The IRD recently released a guidance on taxation of cryptocurrency. Here were the key points:
- There are no special rules for cryptocurrency. It is classed as property and taxed the same way.
- Taxation depends on intention at time of purchase (did you purchase for disposal or for investment/income?)
- Bitcoin is most likely to be given the same tax treatment as gold bullion.
- Moving between cryptocurrencies (such as swapping BTC for ETH) is considered a disposal.
Now, if you read the full guidance it seems obvious that whoever wrote it does have some preliminary knowledge of cryptocurrency, but they lack a fundamental understanding of the technology itself and how it actually functions.
Let’s break down some of the key points:
IRD: For tax purposes, cryptocurrency is property, not currency. This means foreign currency gain or loss provisions do not apply.
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I thought it was quite interesting they took this approach. There are over 2,000 cryptocurrencies, and they all function very differently and are intended for very different purposes. For example:
Bitcoin: Peer to peer currency, store of value, “money of the internet”.
NEO: Usually purchased to participate in staking/validating/using the NEO network, non-divisible (so obviously not money), produces passive income.
Nano: Purely a currency, provides zero other utility.
Now these three coins are all mined/produced differently and all provide wildly different utility, so logically they would be all classed as different asset classes. Some would be foreign currencies, some would be property, some would be commodities. But they are all considered as the same asset class by the IRD.
That is going to make tax time very interesting.
IRD: Taxable income depends on your purpose for acquiring the cryptocurrency. Cryptocurrency is considered property for income tax purposes. Where you acquire cryptocurrency for the purpose of disposal (selling or exchanging it) the proceeds you make from selling it are taxable.
Bitcoin and similar cryptocurrencies generally don’t produce an income stream or provide any benefits, except when they’re sold or exchanged. This strongly suggests that cryptocurrencies are generally acquired with the purpose to sell or exchange them.
Sp the first error we need to point out is that cryptocurrencies do in fact provide an income stream, which I would think is pretty well known by now.
You can earn interest on almost any major cryptocurrency today by depositing it on an exchange, such as Bitfinex. Usually the returns are around 5-10% per year.
In addition to that, most new cryptocurrencies are now operating on proof-of-stake (PoS) rather than proof-of-work (Pow).
As we know, proof-of-stake is the blockchain validation system where users stake coins instead of mining them. Holders are then rewarded with staking rewards, similar to dividends.
Some major PoS coins in circulation today are Dash, NEO, Vechain, CPchain, PIVX, Komodo, Ark, Stellar, NavCoin, Neblio, Ontology.
That’s just off the top of my head.
In fact, one of the big drawing cards of Ethereum for me was that Vitalik was committed to moving it from proof-of-work to proof-of-stake, which he discussed as early as 2016. Ethereum’s proof-of-stake protocol Casper is apparently close to being deployed, and will likely become the industry standard, meaning you will finally be earning passive income on all Ethereum holdings. Exciting!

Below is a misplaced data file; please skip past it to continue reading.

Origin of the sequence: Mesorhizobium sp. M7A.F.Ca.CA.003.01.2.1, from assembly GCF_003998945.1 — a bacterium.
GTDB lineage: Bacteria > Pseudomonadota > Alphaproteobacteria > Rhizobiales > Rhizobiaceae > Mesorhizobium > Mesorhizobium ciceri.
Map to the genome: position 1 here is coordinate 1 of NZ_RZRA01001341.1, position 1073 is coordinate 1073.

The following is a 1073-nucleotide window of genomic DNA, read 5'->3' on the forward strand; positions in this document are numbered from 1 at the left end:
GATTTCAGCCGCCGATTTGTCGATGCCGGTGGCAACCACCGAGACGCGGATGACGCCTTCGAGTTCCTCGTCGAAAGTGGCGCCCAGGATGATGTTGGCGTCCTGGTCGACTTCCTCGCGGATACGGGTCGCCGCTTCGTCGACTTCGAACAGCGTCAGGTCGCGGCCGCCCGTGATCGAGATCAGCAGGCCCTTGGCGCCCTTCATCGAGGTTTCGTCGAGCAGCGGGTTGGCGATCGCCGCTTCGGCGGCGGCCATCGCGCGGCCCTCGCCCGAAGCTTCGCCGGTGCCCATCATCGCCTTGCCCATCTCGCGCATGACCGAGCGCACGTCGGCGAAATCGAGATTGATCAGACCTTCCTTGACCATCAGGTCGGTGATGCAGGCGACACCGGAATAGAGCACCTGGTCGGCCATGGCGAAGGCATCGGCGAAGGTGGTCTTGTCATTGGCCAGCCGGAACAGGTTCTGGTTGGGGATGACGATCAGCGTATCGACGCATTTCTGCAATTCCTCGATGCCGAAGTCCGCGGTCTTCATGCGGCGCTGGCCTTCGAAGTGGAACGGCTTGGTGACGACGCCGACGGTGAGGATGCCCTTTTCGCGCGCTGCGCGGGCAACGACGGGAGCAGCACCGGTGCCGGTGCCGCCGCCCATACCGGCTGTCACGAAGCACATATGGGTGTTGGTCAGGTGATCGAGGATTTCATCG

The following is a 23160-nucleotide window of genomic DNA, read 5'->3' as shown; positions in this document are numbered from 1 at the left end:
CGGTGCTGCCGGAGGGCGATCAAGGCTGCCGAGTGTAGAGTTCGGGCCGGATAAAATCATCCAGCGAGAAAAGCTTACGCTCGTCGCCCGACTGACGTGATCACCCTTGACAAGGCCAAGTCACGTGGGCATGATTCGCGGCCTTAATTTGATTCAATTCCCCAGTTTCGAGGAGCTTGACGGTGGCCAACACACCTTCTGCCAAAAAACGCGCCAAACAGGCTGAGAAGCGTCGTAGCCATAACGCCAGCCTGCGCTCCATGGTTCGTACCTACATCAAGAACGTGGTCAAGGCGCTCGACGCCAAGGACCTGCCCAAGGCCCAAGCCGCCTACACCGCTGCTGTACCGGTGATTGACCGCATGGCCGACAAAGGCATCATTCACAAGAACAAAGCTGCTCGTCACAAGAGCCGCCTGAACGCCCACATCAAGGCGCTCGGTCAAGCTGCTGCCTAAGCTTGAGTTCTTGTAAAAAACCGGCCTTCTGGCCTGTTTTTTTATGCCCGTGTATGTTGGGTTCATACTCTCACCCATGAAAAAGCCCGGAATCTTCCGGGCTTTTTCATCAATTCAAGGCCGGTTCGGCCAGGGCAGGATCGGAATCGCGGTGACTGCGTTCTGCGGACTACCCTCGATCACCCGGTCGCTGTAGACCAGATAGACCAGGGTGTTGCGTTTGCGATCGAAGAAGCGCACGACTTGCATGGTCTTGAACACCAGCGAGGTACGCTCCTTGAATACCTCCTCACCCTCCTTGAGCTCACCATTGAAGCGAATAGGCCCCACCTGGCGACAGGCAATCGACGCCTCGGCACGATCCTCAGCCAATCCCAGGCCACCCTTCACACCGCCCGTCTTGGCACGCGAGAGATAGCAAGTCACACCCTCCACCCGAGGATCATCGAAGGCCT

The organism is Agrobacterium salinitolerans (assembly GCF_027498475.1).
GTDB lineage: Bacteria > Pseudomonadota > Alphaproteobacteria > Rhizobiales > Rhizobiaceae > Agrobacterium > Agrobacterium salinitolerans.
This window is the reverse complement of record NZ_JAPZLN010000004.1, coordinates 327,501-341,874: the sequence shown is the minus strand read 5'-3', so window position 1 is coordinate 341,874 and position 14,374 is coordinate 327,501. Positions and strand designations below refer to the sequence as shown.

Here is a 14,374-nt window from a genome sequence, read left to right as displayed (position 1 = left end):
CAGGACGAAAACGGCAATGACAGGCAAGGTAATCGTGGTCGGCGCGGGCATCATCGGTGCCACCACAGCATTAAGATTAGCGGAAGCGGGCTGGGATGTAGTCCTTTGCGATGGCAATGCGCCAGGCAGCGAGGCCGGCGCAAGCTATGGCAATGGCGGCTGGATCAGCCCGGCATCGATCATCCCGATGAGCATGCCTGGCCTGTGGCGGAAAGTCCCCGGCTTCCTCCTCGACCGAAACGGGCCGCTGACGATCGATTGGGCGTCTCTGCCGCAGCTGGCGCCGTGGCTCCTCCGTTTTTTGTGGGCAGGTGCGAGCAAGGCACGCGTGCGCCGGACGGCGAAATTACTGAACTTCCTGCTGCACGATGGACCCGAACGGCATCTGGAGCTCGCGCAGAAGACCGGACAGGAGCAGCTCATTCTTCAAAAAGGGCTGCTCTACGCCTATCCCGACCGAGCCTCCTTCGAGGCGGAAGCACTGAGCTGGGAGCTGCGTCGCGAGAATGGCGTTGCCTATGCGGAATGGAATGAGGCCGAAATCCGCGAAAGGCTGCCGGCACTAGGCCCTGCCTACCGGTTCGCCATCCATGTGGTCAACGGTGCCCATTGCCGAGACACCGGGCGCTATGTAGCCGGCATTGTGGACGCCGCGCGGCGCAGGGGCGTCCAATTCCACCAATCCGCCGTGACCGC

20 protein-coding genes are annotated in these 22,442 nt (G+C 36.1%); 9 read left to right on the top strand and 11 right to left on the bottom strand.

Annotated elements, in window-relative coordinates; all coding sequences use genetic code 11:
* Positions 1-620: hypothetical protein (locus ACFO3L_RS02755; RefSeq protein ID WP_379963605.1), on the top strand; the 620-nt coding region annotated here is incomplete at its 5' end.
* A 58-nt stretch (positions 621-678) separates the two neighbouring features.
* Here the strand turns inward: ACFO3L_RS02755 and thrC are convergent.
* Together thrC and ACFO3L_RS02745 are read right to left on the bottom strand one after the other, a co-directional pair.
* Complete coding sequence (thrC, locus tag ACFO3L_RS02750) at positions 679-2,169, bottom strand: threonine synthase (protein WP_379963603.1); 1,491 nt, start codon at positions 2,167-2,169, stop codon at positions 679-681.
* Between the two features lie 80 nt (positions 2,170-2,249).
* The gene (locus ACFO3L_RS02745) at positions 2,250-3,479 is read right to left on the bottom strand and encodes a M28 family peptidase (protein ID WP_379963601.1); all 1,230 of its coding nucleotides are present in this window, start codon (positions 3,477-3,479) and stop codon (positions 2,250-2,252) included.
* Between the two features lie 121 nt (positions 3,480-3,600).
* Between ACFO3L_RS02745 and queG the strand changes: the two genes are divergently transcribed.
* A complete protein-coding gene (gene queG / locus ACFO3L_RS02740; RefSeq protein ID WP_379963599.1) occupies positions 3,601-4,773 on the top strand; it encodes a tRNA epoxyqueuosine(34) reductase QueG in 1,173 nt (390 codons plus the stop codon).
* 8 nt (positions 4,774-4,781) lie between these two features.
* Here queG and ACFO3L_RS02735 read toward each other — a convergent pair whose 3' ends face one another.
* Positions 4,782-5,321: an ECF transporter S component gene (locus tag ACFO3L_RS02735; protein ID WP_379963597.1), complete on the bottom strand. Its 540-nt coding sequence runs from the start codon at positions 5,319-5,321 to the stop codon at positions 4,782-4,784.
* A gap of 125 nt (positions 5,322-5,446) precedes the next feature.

This means despite the IRD guidance that all cryptocurrency is acquired for resale, it’s based on a very false assumption. Therefore we should be able to safely assume this will not apply to some (or even most) cases.
IRD: Any disposal that creates a realised gain or loss needs to be recorded at the time it occurs. ‘Disposal’ includes swapping one type of cryptocurrency for another or exchanging cryptocurrency for New Zealand dollars or another fiat currency such as US dollars or Euros.
While I somewhat understand this position by the IRD, it is highly impractical and I’m guessing it will be changed in the future, as literally hundreds of man-hours are going to be required to calculate this accurately, even for tiny portfolios.
I think what IRD might not realise, as they might not have hands-on experience with crypto yet, is that often cryptocurrencies are exchanged for one another out of necessity. Even in the biggest exchange in the world (Binance), coins are only paired with four currencies: BTC, ETH, BNB and Tether.
Therefore if somebody wants to purchase, say, Cardano, they need to first purchase Bitcoin, then send that Bitcoin to Binance, and finally use that Bitcoin to purchase Cardano.
Now, when you buy Bitcoin so you can use it to buy Cardano, what is the intention of buying Bitcoin here? Is it for disposal?
But is it for disposal with the intention to make a profit?
You only purchased Bitcoin because it was a requirement for you to purchase Cardano. It’s like purchasing USD so you can buy something on Amazon.
However, according to IRD guidance, any disposal of one cryptocurrency for another is considered taxable.
Therefore it might have only been an hour between the time you purchased BTC for NZD, sent the BTC to Binance and then purchased Cardano for BTC, but you are going to need to calculate taxable gains and losses on all those events. Here’s what that is going to look like:
NZD to BTC (opening transaction).
BTC to ADA (calculate your gain/loss in NZD).
I think how this would work is, when you purchase your ADA, you need to get the ADA/NZD rate. There is no official ADA/NZD rate so you will need to get the ADA/USD rate and convert it. From there, you work out the NZD value of the ADA you just purchased, and compare that to the NZD cost of the BTC you used to purchase it. The difference between the NZD value of the ADA and the NZD cost of the BTC is your taxable gain/loss.
ADA to BTC (calculate your gain/loss in NZD).
Again, I’m guessing here, but I think you would need to work out the ADA/NZD rate at the time you sold the ADA, then you would need to compare the NZD value of the ADA at the time of purchase to the NZD value at the time of sale, and the difference is your taxable gain/loss. Even though you’re selling into BTC I don’t think the BTC/NZD rate would even be needed here.
BTC to NZD (calculate your gain/loss in NZD).
Finally, when you sell your BTC back into NZD you will probably take the NZD rate of the BTC at the time you “purchased” it (sold your ADA) and then compare that to the time you sold it into NZD. The difference will be your taxable gain/loss.
While this is technically what the IRD guidance is telling us is correct, I don’t think they will actually expect you to do this for every single transaction. Considering you might have hundreds or even thousands of these transactions per year, I think in the long run IRD will consider this impractical.
It would be the equivalent of, say if doing business in USD, you would work out the NZD gain/loss when moving NZD to USD, then work out the NZD gain/loss when using the USD to purchase the goods, then work out the NZD gain/loss when you sell the goods, and then work out the USD/NZD loss when you move the money back into NZD.